US HHS Secretary Mike Leavitt announced that HHS has awarded a contract for $500 million to Bavarian Nordic A/S of Copenhagen, Denmark to manufacture and deliver 20 million doses of a next generation modified vaccinia Ankara (MVA) smallpox vaccine.
The vaccine would be recommended in the event of a smallpox outbreak to protect people in the United States who have weakened immune systems.
The full supply of the vaccine will be added to the Strategic National Stockpile, a reserve of large quantities of medicine and medical supplies to protect the American public if there is a public health emergency.
“To protect ourselves from the remote but extremely grave threat of a deliberate release of smallpox virus, we need vaccines that can be safely given to all Americans, including individuals with weakened immune systems,” Secretary Leavitt said. “Acquiring a stockpile of this new smallpox vaccine is a key step toward protecting even more members of the American public against a smallpox release.”
As part of HHS’ comprehensive strategy to address the public health threat of a smallpox outbreak, the Strategic National Stockpile currently contains sufficient smallpox vaccine for every American. However, that vaccine supply was produced using vaccinia virus, a relative of smallpox virus. A live, replicating virus, vaccinia can cause side effects which, on rare occasions, can be potentially life-threatening. People with compromised immune systems, such as patients on chemotherapy or people with HIV/AIDS should not receive live, replicating smallpox vaccines in non-emergency situations.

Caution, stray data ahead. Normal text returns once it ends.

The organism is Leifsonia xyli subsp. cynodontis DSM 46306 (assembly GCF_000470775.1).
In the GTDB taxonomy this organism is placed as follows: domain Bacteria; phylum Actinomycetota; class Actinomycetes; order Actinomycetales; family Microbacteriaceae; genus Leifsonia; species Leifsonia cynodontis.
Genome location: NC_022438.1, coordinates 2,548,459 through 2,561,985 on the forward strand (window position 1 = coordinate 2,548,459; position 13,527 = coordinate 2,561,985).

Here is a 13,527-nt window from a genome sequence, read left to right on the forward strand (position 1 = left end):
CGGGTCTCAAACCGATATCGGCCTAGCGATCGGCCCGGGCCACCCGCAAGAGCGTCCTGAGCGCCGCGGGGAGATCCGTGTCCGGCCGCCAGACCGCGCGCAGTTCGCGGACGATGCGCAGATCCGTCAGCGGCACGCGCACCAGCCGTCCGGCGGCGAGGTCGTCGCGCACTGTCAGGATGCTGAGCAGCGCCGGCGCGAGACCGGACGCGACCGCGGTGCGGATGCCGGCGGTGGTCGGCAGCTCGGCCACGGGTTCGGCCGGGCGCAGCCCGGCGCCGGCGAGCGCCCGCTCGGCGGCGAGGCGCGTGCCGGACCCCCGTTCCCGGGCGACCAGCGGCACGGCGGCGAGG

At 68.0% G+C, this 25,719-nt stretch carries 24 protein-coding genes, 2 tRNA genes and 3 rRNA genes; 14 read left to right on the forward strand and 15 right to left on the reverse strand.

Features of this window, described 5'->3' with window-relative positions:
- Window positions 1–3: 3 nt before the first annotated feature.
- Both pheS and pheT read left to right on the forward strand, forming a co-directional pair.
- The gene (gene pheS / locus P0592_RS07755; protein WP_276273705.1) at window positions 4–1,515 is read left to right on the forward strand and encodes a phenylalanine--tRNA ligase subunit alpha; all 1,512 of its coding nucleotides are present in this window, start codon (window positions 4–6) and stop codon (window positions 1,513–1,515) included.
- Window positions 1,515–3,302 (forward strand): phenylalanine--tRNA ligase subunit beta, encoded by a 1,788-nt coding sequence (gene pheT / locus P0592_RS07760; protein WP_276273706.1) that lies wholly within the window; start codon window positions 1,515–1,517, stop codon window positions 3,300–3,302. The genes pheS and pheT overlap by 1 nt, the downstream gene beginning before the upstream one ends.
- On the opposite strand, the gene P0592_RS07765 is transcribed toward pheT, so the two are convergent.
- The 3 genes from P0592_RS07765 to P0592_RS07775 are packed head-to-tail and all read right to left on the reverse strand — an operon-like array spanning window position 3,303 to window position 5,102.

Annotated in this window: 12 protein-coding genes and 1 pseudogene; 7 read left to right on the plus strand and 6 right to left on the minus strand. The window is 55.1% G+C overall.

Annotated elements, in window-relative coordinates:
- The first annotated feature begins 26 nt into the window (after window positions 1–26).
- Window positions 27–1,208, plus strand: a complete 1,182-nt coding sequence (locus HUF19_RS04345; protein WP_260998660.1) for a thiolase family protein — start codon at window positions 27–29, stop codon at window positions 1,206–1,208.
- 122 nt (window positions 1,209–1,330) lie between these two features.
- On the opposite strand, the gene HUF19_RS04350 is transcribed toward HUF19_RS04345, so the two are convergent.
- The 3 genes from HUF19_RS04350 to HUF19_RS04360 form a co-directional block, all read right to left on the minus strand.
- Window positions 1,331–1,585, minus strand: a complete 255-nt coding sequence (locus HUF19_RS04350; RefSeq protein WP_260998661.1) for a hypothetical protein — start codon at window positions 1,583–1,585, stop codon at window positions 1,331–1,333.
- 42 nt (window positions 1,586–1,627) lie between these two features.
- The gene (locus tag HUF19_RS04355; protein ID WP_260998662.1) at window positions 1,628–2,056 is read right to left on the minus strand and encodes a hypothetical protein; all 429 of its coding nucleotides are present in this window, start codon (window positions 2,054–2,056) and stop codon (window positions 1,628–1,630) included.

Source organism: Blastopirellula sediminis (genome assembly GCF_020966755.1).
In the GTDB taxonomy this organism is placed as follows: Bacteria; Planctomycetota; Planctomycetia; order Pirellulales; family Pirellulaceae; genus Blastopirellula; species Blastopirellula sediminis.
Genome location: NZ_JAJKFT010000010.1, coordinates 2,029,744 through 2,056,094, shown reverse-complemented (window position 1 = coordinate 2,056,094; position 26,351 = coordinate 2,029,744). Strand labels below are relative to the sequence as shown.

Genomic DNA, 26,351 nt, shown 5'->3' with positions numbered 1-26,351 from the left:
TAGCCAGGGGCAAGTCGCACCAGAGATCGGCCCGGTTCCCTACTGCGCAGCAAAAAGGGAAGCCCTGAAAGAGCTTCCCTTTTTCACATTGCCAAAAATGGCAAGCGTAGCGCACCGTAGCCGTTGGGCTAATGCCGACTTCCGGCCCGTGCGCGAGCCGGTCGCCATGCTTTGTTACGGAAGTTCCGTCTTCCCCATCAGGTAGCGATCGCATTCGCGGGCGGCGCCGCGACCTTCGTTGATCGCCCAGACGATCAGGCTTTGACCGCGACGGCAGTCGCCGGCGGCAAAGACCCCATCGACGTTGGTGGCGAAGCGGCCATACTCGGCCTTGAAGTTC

The MVA smallpox vaccine contains a highly weakened form of the vaccinia virus that cannot replicate in humans. The MVA vaccine could be used in immunocompromised individuals, of whom there are an estimated 10 million in the U.S. In the event of a possible smallpox outbreak, the 20 million doses (the vaccine is being tested with a two-dose immunization schedule) of MVA vaccine purchased under this contract would be available to them.
This procurement builds upon the MVA smallpox vaccine research and development efforts initiated by the National Institute of Allergy and Infectious Diseases (NIAID) of the National Institutes of Health.